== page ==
Hydration / Heat Illness

Heat-induced illness is one of the most preventable sports injuries. Parents, young athletes and coaches need to understand the factors that put children and adolescents at risk for heat-related illness and take steps to prevent it. Children face unique stresses when they exercise in the heat. Like adults, young players may have trouble adapting to the demands of soccer practice and game situations played in high temperatures. Problems can be made worse when the young player is dehydrated. Unchecked dehydration increases the the risk of heat illness.

Heat illnesses are three separate degrees of severity: heat cramps, heat exhaustion, and heat stroke (the most serious and deadly heat illness). The symptoms outlined below are not always additive and do not necessarily occur in an orderly, predictable progression. A young athlete could experience heat stroke in absence of other indicators.

  • Dehydration – Dehydration during exercise is a common problem. Some young athletes can begin to suffer the consequences of dehydration if they become dehydrated by just 2 percent of their body weight during exercise in the heat. That’s why it’s important to recognize the warning signs.
    • Warning signs
      1. Noticeable Thirst
      2. Irritability
      3. Decreased performance
      4. Fatigue
      5. Weakness
      6. Nausea
      7. Headache
      8. Muscle cramping
      9. Dark yellow urine (or no desire to urinate)
      10. Lightheaded feeling or dizziness
      11. Difficulty paying attention
    • Treatment — Treating the symptoms of dehydration is crucial in preventing more serious conditions such as heat exhaustion.
      1. Rest the player in a cool place
      2. Provide a sports drink containing electrolytes
      3. Prevent dehydration in the future by insuring the player consumes fluids before, during and after exercise (educate everyone and allow ample time to rehydrate)
  • Muscle Cramping — Muscle cramping can be associated with exposure to excessive heat. Painful involuntary whole-body muscle cramps are often associated with loss of fluids and sodium.
    • Some of the signs and symptoms of muscle cramps include:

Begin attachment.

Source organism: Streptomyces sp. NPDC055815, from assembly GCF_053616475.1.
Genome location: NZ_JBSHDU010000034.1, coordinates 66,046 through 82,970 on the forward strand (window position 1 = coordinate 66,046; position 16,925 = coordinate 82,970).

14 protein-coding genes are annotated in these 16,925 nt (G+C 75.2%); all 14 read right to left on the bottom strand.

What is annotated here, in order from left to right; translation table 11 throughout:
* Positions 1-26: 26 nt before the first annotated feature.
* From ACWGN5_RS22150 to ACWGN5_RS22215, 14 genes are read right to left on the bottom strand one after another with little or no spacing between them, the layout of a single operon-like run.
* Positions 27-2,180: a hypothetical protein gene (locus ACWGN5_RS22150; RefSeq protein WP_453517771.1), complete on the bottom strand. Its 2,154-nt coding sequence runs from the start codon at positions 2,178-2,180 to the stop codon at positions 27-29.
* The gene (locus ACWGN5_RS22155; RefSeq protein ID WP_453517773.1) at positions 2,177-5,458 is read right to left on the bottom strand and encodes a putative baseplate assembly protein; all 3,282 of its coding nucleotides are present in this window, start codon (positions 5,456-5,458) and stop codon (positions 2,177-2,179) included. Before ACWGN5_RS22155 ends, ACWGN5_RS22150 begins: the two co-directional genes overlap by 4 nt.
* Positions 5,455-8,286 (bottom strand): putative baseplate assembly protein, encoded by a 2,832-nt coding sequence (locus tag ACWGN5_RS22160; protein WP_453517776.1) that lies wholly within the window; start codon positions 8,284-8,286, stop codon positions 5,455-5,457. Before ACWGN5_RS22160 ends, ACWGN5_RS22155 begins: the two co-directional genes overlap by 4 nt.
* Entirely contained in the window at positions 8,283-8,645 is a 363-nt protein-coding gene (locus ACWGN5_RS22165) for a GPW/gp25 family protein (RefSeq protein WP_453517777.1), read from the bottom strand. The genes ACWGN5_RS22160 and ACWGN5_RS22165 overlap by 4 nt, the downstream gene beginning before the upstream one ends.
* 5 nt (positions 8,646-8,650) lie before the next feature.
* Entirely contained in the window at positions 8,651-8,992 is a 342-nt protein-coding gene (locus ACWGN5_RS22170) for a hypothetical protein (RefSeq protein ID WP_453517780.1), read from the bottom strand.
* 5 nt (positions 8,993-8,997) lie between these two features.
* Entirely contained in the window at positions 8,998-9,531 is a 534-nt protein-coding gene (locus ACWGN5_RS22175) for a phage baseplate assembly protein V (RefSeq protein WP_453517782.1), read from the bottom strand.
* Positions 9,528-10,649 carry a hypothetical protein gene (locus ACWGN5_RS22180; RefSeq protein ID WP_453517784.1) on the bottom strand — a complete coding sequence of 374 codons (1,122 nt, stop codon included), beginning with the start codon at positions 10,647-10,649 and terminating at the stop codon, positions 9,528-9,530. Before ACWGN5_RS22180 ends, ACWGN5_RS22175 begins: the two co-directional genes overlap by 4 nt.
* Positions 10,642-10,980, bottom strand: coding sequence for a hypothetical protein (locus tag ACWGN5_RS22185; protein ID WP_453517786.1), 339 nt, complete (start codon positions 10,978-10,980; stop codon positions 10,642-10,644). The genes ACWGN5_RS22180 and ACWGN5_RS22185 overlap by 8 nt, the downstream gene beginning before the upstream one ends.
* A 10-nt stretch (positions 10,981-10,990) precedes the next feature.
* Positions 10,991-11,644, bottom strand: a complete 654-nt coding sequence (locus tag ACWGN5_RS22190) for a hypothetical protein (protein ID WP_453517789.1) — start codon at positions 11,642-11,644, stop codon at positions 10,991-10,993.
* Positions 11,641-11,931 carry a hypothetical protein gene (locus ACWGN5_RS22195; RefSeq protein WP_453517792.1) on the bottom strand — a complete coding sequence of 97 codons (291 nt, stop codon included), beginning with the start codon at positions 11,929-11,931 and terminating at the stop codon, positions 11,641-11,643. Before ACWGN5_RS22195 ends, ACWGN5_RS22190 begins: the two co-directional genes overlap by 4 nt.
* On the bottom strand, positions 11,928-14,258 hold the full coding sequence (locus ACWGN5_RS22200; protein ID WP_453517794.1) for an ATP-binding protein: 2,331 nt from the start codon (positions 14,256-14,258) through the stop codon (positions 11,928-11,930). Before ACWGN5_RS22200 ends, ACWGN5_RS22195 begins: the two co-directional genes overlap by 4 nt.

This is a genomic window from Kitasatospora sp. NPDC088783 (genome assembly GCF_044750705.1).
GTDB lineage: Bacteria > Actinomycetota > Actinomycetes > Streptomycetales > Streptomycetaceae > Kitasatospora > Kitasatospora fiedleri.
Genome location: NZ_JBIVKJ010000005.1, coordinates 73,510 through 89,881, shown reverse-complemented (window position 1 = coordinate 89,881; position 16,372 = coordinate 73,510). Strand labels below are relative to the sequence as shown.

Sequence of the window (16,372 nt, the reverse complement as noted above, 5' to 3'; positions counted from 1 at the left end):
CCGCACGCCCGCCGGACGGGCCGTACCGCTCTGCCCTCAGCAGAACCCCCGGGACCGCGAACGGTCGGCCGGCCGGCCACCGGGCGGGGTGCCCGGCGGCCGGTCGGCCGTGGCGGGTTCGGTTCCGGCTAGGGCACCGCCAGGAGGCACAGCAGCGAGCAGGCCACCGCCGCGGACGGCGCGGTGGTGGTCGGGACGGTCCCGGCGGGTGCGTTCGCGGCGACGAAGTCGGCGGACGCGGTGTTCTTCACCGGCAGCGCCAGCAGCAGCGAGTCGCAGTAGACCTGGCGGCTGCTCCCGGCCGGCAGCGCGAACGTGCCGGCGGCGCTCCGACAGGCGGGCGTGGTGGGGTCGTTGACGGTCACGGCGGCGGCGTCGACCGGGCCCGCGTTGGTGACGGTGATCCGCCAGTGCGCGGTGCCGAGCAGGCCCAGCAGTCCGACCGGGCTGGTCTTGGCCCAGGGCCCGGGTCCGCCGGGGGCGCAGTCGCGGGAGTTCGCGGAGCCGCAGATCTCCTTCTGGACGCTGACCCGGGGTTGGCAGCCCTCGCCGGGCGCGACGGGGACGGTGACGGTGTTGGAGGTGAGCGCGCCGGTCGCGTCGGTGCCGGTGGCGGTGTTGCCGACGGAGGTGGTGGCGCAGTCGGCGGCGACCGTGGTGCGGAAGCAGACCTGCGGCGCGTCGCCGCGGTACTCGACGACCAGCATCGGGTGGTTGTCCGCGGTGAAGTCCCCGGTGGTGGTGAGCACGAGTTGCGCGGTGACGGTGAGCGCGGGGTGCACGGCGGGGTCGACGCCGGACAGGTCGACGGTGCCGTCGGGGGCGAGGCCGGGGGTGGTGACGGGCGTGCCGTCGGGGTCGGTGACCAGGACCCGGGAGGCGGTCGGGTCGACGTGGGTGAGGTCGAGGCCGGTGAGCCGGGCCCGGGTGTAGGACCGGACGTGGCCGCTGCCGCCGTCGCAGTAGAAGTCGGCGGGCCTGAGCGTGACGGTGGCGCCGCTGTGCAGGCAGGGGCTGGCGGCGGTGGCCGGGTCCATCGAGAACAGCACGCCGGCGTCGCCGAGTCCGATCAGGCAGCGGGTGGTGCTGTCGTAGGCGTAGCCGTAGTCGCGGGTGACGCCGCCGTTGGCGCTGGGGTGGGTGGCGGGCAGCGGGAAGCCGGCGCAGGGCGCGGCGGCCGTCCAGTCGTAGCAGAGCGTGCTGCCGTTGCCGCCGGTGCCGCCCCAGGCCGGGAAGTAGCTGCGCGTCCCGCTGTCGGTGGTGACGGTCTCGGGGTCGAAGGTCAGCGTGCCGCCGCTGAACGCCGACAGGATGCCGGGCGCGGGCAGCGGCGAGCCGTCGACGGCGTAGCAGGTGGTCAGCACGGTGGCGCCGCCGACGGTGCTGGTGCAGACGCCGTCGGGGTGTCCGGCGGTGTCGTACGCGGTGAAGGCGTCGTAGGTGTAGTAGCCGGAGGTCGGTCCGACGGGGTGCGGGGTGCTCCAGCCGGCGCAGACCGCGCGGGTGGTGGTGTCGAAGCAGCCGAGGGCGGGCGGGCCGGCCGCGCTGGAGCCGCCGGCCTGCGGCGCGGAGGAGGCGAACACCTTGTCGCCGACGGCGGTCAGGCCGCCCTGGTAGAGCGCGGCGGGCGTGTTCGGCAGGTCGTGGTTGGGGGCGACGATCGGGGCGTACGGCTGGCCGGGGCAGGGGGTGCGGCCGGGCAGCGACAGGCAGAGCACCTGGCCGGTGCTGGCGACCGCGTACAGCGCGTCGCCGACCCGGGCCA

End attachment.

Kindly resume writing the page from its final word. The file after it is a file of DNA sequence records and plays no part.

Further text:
1. Muscle spasms
      2. “Knotting” of muscles and muscle pain
      3. Excessive sweat loss
      4. Excessive saltiness of sweat over the skin or visible dried salt on the skin
      5. Excessive dehydration
    • Treatment — To treat a young athlete suffering from muscle cramps:
      1. Have them drink fluids with electrolytes, like a sports drink
      2. Gently stretch and massage cramped muscles
      3. Have them rest in a cool, shaded area
      4. Apply ice to the cramped area
      5. Consider additional sodium in palatable food source, like pretzels, etc.
  • Heat Exhaustion — As a child becomes dehydrated, the likelihood of heat exhaustion may increase if left untreated. Eventually, fatigue and exhaustion occur because the cardiovascular system can no longer support both exercise and control the core body temperature.
    • Common symptoms of heat exhaustion are:
      1. Dizziness & fatigue
      2. Feeling chilly
      3. Rapid pulse
    • Treatment — Treatment of heat exhaustion is similar to that of dehydration and should take place immediately. This treatment includes:
      1. Rest the child in a cool, shaded and place ice cold towels on them
      2. Drink a sports drink that contains electrolytes
      3. Have the child lie down with legs elevated to promote circulation
      4. Athlete should begin to feel better relatively soon, if not, assume heat stroke
  • Heat Stroke — Heat stroke is a medical emergency. It can result in death when not recognized promptly and treated properly. Exertional heat stroke occurs when the thermoregulatory system is overwhelmed, fails to act in an appropriate manner, or both. Damage to critical organs can occur if the organs remain overheated for an extended period of time, hence the need for rapid cooling. If rapid cooling does not occur, the cellular damage to the organs could be extreme and have fatal consequences.
    • Symptoms and results of heat stroke include:
      1. Very high core body temperature
      2. Altered CNS function (i.e. confusion, unconsciousness, altered mental status, feeling out-of-sorts, extreme lethargy)
      3. An otherwise healthy athlete collapses during intense exercise in the heat
    • Treatment — It is important to remember that heat stroke must be treated immediately by doing the following:
      1. SEEK MEDICAL ATTENTION IMMEDIATELY. Heat stroke is a medical emergency. Always transport a suspected exertional heat stroke to the hospital! It is probably safe to say that you are not qualified to treat exertional heat stroke.
      2. Immediately begin to cool the victim down by whatever means possible:
        1. An ice bath is preferable due to the superior cooling rates (holding head out of bath)
        2. Ice packs over as much as body as possible
        3. A cool shower
        4. Cool, wet towels
        5. Water spray
      3. Do not provide fluids since nausea and vomiting are extremely common.
      4. Remove the player from cooling source(s) when core temperature is lowered to 102 degrees F.

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